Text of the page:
Perhaps rather than my intention being frustrated, it was my desire to reach the Department that was frustrated. But that need not be the case. Suppose, contrary to fact, that I was dreading my logic class today and would have appreciated any good excuse to bail on it. Then either I had no desire to reach the Department or my desire was conditional again: to reach the Department unless I can get out of my logic class. In neither case was my desire frustrated.

Let me try a different solution. I intended to reach the Department by morally licit means. The phone call made it impossible for me to reach the Department by morally licit means—reaching the Department would have required me to neglect my family. My intention wasn’t relevantly conditional, but included a stipulation as to the means. Thus my intention was frustrated when it became impossible for me to reach the Department by morally licit means.

The above suggests that our intentions should generally be thus limited in respect of means, unless the means are explicitly specified all the way down (and they probably never are). Otherwise, our intention wickedly commits us to wicked courses of action in some possible circumstances. Of course, the limitation, just as the intention itself, will typically be implicit.

Monday, October 17, 2016

The many-worlds interpretation and probability

The probability of a proposition p equals the probability that p is true. I have argued that this principle refutes open future views. It’s interesting that it also refutes the many-worlds interpretation of quantum mechanics.

Suppose that I have prepared an electron mixed spin state 2−1/2|↑⟩+2−1/2|↓⟩ and we are about to measure whether the spin is up or down. The Born rule says that I should assign probability 1/2 to each of the two possible measurements. But by the many-worlds interpretation, the world splits into two (or more—but I will ignore that complication as nothing hangs on the number, or even the number being being well-defined) branches: in one an electron in a spin-up state is observed and in the other one in a spin down state is observed. Now consider these two propositions:

  1. I will observe a spin-up state.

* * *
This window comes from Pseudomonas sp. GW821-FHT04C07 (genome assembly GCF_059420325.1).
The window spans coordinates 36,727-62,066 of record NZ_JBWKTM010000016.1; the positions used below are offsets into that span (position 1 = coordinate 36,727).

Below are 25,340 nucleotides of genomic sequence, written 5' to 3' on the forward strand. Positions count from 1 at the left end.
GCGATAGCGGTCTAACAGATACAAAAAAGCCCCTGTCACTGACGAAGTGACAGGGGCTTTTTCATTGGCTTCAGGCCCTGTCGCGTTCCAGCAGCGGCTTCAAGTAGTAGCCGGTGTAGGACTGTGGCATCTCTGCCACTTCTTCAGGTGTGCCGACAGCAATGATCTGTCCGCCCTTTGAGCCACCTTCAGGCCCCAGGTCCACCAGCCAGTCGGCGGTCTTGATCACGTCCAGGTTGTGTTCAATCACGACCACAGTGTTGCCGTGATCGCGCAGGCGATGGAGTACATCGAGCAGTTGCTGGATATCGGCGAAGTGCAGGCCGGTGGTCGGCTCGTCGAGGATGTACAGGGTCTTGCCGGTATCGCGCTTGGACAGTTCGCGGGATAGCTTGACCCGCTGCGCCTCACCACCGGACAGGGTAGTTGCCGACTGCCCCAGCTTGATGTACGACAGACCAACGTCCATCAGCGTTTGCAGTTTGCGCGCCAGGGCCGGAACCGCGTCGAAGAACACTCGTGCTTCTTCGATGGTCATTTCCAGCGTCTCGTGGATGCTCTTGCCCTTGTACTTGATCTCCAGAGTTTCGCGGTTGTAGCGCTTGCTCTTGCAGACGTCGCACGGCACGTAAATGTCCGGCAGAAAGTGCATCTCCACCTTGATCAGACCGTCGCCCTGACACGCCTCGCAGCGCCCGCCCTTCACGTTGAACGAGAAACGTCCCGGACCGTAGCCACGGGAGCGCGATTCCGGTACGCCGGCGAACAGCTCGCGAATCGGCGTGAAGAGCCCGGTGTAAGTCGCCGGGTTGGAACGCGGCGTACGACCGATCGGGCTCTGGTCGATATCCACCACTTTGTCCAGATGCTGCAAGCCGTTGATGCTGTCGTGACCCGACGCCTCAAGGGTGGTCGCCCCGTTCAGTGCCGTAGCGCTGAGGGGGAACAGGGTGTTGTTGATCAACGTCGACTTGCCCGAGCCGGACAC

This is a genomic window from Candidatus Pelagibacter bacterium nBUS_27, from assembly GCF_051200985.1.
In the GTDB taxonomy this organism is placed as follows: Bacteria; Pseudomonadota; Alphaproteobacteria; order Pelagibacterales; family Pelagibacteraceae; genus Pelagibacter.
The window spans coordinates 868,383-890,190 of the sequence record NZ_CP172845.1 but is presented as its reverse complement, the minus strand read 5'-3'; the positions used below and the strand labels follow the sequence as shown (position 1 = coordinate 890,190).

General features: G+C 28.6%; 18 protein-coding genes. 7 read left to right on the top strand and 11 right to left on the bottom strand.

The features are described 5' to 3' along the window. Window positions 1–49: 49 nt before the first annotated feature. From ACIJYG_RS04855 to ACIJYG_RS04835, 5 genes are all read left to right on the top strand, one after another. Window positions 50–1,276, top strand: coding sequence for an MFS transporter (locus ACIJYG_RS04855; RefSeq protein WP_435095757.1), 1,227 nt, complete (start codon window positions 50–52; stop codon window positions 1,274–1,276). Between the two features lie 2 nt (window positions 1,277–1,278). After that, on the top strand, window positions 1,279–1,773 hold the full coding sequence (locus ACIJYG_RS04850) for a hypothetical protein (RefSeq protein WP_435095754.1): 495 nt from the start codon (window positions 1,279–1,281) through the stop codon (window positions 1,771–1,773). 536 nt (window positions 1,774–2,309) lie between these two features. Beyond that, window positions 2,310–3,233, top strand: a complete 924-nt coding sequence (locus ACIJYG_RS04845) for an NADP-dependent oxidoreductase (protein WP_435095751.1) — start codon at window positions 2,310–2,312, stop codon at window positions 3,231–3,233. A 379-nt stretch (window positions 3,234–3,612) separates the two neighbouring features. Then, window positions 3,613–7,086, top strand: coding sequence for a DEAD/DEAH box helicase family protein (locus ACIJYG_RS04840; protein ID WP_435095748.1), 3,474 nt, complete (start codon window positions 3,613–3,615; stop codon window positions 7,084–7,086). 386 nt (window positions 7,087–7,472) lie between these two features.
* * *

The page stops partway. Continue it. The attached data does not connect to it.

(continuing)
2. I will observe a spin-down state.

Given the many-worlds interpretation, metaphysically reality is symmetric with respect to these two propositions, as reality includes branches with both observes and with the observer standing in the same relationship to me. Hence, either both are true or neither is true on the correct reading of the many-worlds metaphysics: both are true if the observer in both branches counts as me, and otherwise both propositions are false. If the correct reading of the metaphysics is that both are true, then the probability of each being true is 1, and hence by the principle I started the post with, the probability that I will observe a spin-up state is 1 and so is the probability that I will observe a spin-down state. If the correct reading of the metaphysics is that neither is true, then the probability of truth for each will be 0, and hence the probability of my making either observation is 0.

So, the probabilities of (1) and (2) are 0 or 1. In neither case are they 1/2, which is what the Born rule stipulates.

This seems to me to be a stronger argument than the more common argument against the many-worlds interpretation that all branches should have equal probability, and hence would violate the Born rule in cases where the quantum state has unequal weights. For the usual argument depends on indifference, which is a dubious principle.

A hypothesis about authority and duties of care

Parents have the authority to command their children and parents have a special duty to care for children. Officers have special duties of care for those under their command. The state likewise has special duties of care for those under its jurisdiction. Special duties of care do not imply authority: adult siblings have special duties of care to one another but do not have jurisdiction over one another. But we can hypothesize that authority implies special duties of care.

Why would that be so? One possibility is that authority always arises out of special duties of care: in some cases, in order to properly care for y one must have authority over y. That fits neatly with the parent-child case, but doesn't fit with the military case, where the authority seems explanatory of the duties of care, or at least not posterior to it. But in the military case we might say this: in paradigmatic cases (putting to one side the case of mercenaries), the officer's authority derives from the state's authority. And the state's authority may well arise out of special duties of care for its citizens, whom the state can thus induct, voluntarily or not, into the military.

This more general pattern can fit cases which don't fit the simple version of the authority-care hypothesis. For instance, perhaps, a judge has commanding authority over a convicted prisoner but does not have special duties of care for the prisoner. But the judge's authority derives from the state's authority, which is explained by the state's special duties towards its citizens. So the more refined hypothesis is something like this: The authority to command is connected with special duties of care, but the special duties of care need not be had by the one who has the authority to command--the authority to command may have been deputized from another who had both the authority and the special duties.